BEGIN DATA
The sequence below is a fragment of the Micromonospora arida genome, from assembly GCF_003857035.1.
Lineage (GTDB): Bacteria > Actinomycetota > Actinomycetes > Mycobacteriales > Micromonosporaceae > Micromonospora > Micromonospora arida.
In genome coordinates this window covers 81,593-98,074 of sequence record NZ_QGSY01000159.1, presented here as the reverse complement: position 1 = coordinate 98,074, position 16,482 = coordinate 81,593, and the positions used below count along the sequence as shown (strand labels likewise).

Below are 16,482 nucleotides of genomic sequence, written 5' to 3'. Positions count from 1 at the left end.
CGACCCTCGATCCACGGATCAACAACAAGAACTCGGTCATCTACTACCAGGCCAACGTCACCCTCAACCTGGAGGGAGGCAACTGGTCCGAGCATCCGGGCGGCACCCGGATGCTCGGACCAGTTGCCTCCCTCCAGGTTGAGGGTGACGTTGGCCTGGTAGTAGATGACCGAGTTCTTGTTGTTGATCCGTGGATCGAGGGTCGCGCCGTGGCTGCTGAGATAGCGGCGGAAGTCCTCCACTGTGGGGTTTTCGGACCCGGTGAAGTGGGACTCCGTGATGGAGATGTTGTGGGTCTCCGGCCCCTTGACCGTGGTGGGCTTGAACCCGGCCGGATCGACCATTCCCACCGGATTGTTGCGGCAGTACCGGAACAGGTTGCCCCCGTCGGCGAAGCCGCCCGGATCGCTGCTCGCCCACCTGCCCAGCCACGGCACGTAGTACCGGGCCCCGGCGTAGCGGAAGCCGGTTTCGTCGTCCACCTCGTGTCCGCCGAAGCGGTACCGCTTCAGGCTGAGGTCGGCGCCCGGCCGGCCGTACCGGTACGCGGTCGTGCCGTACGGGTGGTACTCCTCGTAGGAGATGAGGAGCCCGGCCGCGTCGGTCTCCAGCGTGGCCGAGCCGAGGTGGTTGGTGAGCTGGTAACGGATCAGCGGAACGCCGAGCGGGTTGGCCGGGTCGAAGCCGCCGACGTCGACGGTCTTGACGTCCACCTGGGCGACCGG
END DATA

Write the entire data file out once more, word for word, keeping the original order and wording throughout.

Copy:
The sequence below is a fragment of the Micromonospora arida genome, from assembly GCF_003857035.1.
Lineage (GTDB): Bacteria > Actinomycetota > Actinomycetes > Mycobacteriales > Micromonosporaceae > Micromonospora > Micromonospora arida.
In genome coordinates this window covers 81,593-98,074 of sequence record NZ_QGSY01000159.1, presented here as the reverse complement: position 1 = coordinate 98,074, position 16,482 = coordinate 81,593, and the positions used below count along the sequence as shown (strand labels likewise).

Below are 16,482 nucleotides of genomic sequence, written 5' to 3'. Positions count from 1 at the left end.
CGACCCTCGATCCACGGATCAACAACAAGAACTCGGTCATCTACTACCAGGCCAACGTCACCCTCAACCTGGAGGGAGGCAACTGGTCCGAGCATCCGGGCGGCACCCGGATGCTCGGACCAGTTGCCTCCCTCCAGGTTGAGGGTGACGTTGGCCTGGTAGTAGATGACCGAGTTCTTGTTGTTGATCCGTGGATCGAGGGTCGCGCCGTGGCTGCTGAGATAGCGGCGGAAGTCCTCCACTGTGGGGTTTTCGGACCCGGTGAAGTGGGACTCCGTGATGGAGATGTTGTGGGTCTCCGGCCCCTTGACCGTGGTGGGCTTGAACCCGGCCGGATCGACCATTCCCACCGGATTGTTGCGGCAGTACCGGAACAGGTTGCCCCCGTCGGCGAAGCCGCCCGGATCGCTGCTCGCCCACCTGCCCAGCCACGGCACGTAGTACCGGGCCCCGGCGTAGCGGAAGCCGGTTTCGTCGTCCACCTCGTGTCCGCCGAAGCGGTACCGCTTCAGGCTGAGGTCGGCGCCCGGCCGGCCGTACCGGTACGCGGTCGTGCCGTACGGGTGGTACTCCTCGTAGGAGATGAGGAGCCCGGCCGCGTCGGTCTCCAGCGTGGCCGAGCCGAGGTGGTTGGTGAGCTGGTAACGGATCAGCGGAACGCCGAGCGGGTTGGCCGGGTCGAAGCCGCCGACGTCGACGGTCTTGACGTCCACCTGGGCGACCGG